Last week at my other tax blog: Homeowner tax credit worthlessness; Stock options confusion, tax costs
What does it take to obtain the American Dream? A good paying job that will enable you to own a home of your own.
Both those desires include tax considerations that I examined in posts last week at my other tax blog.
Let's start with workplace compensation. Most of us rely on wages. Some employers, however, offer their workers added income options, with options being the key word.
Stock options are making a bit of comeback. The idea -- give people a piece of the company -- sounds cool.
But misunderstanding of rules by employees often means that stock options can turn into a costly tax surprise.
That's why my personal motto has long been "say it with cash."
Now about that house.
In 2008, Congress thought it would be a good idea to create a tax credit to help people, specifically first-time buyers, purchase homes. Then over the next few years, Capitol Hill tweaked and extended the residential tax break.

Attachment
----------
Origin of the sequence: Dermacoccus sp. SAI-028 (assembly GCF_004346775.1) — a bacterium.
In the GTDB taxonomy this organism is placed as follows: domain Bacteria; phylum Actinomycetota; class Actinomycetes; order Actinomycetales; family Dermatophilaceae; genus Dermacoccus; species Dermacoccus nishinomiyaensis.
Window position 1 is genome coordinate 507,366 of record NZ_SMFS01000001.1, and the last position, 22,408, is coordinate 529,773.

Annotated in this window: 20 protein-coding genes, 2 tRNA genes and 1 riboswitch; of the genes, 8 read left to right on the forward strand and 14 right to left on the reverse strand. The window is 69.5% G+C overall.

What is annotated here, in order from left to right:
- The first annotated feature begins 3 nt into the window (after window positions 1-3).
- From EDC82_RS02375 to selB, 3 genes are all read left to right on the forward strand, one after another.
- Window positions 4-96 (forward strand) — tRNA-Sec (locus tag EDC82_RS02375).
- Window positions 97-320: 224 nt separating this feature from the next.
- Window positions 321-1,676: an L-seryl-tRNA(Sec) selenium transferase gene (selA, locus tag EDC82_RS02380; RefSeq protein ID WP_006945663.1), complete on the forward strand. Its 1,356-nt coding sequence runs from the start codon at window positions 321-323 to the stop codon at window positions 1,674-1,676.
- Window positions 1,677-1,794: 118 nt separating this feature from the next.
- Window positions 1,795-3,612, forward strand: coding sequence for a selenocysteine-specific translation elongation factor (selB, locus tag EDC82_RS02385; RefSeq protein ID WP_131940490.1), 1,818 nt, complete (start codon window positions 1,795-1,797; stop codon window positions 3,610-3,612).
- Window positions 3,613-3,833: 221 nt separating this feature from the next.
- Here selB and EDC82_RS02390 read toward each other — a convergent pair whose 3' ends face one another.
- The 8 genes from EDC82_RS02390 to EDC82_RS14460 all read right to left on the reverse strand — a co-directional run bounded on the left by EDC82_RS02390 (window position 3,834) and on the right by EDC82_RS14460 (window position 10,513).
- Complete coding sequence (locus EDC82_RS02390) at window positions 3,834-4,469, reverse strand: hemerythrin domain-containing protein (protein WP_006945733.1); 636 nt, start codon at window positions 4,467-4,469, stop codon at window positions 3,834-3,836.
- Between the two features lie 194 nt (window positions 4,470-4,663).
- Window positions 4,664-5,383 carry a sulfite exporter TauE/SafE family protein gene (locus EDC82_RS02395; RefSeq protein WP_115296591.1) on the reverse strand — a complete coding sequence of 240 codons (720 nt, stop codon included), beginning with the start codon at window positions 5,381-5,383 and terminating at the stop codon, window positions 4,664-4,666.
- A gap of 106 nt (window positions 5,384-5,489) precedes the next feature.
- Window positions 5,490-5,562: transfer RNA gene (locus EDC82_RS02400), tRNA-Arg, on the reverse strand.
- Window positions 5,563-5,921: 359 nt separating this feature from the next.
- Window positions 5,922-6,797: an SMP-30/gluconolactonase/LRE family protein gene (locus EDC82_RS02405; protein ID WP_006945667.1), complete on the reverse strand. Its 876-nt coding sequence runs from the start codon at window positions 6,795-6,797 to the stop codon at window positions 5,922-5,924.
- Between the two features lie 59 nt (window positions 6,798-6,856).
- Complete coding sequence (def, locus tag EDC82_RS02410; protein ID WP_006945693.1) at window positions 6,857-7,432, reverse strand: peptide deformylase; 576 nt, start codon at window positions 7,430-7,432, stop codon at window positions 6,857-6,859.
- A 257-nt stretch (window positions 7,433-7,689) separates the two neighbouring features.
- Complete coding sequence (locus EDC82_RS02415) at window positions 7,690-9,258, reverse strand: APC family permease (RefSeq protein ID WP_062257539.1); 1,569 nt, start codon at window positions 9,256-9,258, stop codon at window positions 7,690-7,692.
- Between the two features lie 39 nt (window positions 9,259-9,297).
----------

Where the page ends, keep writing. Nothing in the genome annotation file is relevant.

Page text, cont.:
The thinking (hope) was that resulting buying spate would lift the housing market out of its post-bubble doldrums.
The real result? Essentially nothing.
A recent study by two Northwestern University doctoral students found the homebuyer tax credit had very little effect on the slumping housing market.
You can check out new posts each Tuesday and Thursday at my Bankrate Taxes Blog. And if you miss any posts there, you can find a wrap-up on them here each Saturday.
- Special investment taxes: mutual fund capital gains
and 'Flash Crash' earnings
- Taking the sting out of stock losses at tax-filing time
- $15.6 billion in FY2010 first-time homebuyer claims
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